Physicians need education, clear EDS diagnosis criteria: Survey
107 providers completed survey; 73 answered at least one open-ended question
Clear clinical guidelines and workshops about how to treat and manage children with Ehlers-Danlos syndrome (EDS) to speed diagnosis and improve care are needed, say physicians who took part in an online survey in the U.S.
EDS is made up of a group of hereditary disorders of the connective tissue, which supports, protects, and structures skin, joints, blood vessels, and other tissues and organs. Generalized joint hypermobility, meaning the joints readily stretch farther than normal, and velvety skin that’s extremely stretchy characterize the disorders.
The severity and number of symptoms associated with EDS usually mean patients face a lengthy diagnosis. A general lack of knowledge about the disease and specialists available for referrals contribute to this delay.
To better understand barriers in EDS treatment and assess providers’ needs and preferences, researchers at the University of Kansas School of Medicine and Children’s Mercy Hospitals and Clinics, Kansas City surveyed pediatric and family medicine practitioners and trainees at two Midwest academic medical centers.
Part of a larger study, the survey was conducted in December 2021 and February 2022, and focused on what physicians thought would help a diagnosis of EDS, patient care, and educating families with EDS.
Improving diagnosis, care, management of EDS
The survey was completed by 107 providers and 73 answered at least one of the survey’s five open-ended questions. Nearly half the respondents were pediatric residents (47%), followed by pediatricians (21%), and specialty physicians (11%). About half (53%) had less than five years experience, and 25% had 10 or more years.
Regarding diagnosis and practice, several providers said they’d requested access to clinical practice guidelines (CPGs), diagnostic criteria, and about incorporating and hosting CPGs in EDS to their hospital’s intranet. Diagnosis criteria should be easy to access and brief, they said. Additional suggestions included organizing diagnosis and care information as a flow chart.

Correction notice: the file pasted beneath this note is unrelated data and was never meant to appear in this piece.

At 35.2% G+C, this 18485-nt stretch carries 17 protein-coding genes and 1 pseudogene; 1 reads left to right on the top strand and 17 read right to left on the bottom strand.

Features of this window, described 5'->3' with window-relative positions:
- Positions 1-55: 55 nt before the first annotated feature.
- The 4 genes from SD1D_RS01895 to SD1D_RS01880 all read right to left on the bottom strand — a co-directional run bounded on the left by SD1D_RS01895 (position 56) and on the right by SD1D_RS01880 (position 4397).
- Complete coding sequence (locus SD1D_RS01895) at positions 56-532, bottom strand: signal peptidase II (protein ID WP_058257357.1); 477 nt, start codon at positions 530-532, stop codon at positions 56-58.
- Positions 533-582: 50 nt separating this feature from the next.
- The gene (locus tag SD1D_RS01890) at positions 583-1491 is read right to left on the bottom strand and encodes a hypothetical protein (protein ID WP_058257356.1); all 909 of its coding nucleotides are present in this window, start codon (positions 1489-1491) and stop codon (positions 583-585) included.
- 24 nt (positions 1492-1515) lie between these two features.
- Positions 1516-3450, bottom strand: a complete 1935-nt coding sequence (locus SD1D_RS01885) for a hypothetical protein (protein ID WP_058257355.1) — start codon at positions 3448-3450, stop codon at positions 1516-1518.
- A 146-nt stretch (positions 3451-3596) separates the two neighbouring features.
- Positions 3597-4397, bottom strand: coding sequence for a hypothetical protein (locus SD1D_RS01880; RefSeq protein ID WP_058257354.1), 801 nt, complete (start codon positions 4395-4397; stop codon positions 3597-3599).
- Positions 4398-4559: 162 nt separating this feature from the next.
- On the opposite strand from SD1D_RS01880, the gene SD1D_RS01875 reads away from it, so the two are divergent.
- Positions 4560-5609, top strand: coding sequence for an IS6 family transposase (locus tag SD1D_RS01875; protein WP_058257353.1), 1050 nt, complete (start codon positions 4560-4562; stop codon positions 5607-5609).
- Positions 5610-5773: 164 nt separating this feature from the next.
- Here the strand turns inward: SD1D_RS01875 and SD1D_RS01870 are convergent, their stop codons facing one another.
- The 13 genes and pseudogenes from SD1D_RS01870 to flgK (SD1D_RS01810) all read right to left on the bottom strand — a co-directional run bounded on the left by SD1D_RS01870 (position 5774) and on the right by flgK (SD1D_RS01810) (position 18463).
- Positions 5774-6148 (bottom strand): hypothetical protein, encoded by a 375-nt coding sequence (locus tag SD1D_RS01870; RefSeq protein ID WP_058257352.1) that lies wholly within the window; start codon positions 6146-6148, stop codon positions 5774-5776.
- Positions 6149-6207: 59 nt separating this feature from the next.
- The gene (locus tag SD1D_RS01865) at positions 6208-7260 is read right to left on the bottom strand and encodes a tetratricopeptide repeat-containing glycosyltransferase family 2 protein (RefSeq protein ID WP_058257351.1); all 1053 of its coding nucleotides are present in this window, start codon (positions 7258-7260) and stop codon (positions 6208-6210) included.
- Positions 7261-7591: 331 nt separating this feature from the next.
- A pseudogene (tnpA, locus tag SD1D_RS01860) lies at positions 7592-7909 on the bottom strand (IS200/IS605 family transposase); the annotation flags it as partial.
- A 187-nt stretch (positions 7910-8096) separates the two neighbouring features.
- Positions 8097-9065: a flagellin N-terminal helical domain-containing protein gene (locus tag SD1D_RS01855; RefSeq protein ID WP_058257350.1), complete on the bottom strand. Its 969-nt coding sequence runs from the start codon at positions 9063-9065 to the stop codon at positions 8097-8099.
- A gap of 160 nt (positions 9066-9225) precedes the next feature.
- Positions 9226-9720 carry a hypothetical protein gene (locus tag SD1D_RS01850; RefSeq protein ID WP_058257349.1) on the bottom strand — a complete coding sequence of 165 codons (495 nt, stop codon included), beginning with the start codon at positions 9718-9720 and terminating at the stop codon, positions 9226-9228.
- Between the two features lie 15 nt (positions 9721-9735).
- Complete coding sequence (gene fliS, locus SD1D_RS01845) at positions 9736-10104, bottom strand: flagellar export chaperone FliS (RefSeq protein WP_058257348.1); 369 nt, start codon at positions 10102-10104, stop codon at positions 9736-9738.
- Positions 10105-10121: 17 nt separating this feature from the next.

“I feel like almost having a ‘clinical practice guideline’ such as what to look out for and ask about every visit would be great,” one participant said.
Participants said they also should have access to educational material, such as web-based resources, along with seminars and lectures to improve their knowledge of EDS. Educational material should also be provided to families, they said.
Participants also spoke of the need for help about who to refer patients to and for accessing physical therapists, professionals with experience with EDS, and specialists in rheumatology and genetics, during both the initial diagnosis and the ongoing management of patients. Having a clear, patient-specific care plan was deemed helpful.
“We see kids with mild EDS for regular check-ups etc. Managing the EDS specifically could be a challenge without the help of a specialist,” a provider said.
To help to diagnose EDS, the respondents said “more exposure” and working with patients was important. Respondents also cited a need to become more familiarized with the diagnostic criteria and subtypes of EDS.
Regarding possible topics for EDS workshops, respondents suggested diagnosis, care, and management. A number of providers requested a workshop on diagnosing EDS and its criteria, as well as clinical “tipoffs,” such as what to look for, signs and symptoms, and common comorbidities. How to assess EDS, lab tests, imaging exams, and screening procedures were also brought up.
The researchers said the responses “provide more granular information about provider needs in the diagnosis, care, management, and education of pediatric patients with EDS.”